Melters are often seen as creatures of habit, according to one veteran scrap buyer.  Their melt shop practices enable them to produce raw steel at a steady pace.  They have learned to use various grades of scrap as a layered charge in an EAF and produce as much steel as possible in the minimal tap-to-tap time.  The melt shop looks like the anteroom to Hell to an outside observer.  Fiery cinders fly overhead as they dump scrap into the furnace, noise from the electrodes rattles eardrums, thick electric cables dance along the wall like a disjointed line of Rockettes. Still, this all runs smoothly until management says “let’s tweak the melt mix” in order to lower the raw materials costs or avoid paying unreasonably high prices for busheling and bundles. “No problem”, says the shop foreman, until he is forced to deal with these challenges to the rhythm of his operation.

• Melting heavier and thicker scrap like old I-beams might require more time than it takes to melt thinner and lighter gauge sheet steel scrap like busheling. And filling the empty spaces in the charge bucket with more shredded scrap or mixed turnings to boost output can produce an unpredictable chemical composition to each heat of steel.

• Sometimes desirable cast iron sewer pipes that yield more iron can also provide some surprises like unwanted lead joints that alter the steel’s metallurgy and can result in a furnace breakout if the lead pierces the refractory mortar and reaches the furnace’s outer shell. For this reason, demolition contractors must be instructed to bust the pipe’s bell joints and remove the lead before the scrap is brought to the yard.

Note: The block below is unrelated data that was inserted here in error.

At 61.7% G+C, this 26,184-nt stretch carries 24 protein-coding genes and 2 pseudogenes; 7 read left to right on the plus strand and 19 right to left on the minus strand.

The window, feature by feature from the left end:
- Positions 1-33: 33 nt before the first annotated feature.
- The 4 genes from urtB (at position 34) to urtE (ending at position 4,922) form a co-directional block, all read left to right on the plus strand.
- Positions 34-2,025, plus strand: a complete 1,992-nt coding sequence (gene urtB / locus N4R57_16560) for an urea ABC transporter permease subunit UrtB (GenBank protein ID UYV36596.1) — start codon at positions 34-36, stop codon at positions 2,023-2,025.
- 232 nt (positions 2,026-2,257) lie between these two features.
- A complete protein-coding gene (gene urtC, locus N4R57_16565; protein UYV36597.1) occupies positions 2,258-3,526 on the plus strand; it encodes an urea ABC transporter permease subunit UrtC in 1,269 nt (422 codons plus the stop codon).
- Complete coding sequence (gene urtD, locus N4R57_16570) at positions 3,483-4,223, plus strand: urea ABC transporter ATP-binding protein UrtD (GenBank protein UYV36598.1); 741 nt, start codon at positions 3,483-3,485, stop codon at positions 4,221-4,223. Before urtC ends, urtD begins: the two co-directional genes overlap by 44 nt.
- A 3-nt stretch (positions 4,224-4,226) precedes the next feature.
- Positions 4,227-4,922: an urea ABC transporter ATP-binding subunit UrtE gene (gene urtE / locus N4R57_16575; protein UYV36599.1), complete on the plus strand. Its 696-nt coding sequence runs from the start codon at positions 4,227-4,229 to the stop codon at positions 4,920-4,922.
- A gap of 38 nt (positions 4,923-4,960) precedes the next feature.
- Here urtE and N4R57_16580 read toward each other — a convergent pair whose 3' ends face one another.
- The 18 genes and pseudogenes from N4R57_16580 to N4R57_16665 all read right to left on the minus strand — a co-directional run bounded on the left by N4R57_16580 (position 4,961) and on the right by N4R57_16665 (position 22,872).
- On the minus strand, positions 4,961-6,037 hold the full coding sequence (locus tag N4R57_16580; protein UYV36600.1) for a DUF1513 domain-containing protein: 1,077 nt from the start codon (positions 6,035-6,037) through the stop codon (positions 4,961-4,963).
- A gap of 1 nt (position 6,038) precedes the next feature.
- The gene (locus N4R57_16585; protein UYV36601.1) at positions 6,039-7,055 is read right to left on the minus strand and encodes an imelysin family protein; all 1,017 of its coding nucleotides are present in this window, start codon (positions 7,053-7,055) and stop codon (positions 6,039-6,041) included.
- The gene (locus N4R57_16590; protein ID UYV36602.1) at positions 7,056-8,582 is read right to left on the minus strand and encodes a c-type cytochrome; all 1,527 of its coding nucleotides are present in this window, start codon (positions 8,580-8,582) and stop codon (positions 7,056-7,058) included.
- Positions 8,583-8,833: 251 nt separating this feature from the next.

• Using more obsolete scrap can produce some unusual materials i.e., like a 25-pound granite boulder that was scraped up by a front-end loader gathering the last remnants of a pile of mixed No. 1 and No. and heavy melt.

Coping with some of the surprises that occasionally turn up in the charge bucket is not an unusual challenge to a veteran melt shop superintendent or foreman.  They have their own “wild cards” for dealing with these. Two such mechanisms are:

• “Buying the melt.”  If the scrap can be shown to have impacted the steel’s chemistry and the source of the scrap can be identified, some mills will require the dealer to buy that heat.  In other words, he reimburses the mill for the cost to produce that steel. That’s can include not only the scrap, but also the labor and electricity cost.  If the contaminant is a radioactive material, that can include relining the furnace, lost production time and cost to dispose of the irradiated steel. That could total millions of dollars.

• “Dead melting.”  In this case, the melters will take the entire load of, say shredded scrap from one dealer and melt that in the EAF.  If it fails to meet the specs for that mill, the dealer may be told to take all the tonnage shipped to that mill or the mill buyer may choose to use the scrap, but downgrade it and look for a hefty rebate from the dealer.

(Editor:FinAll)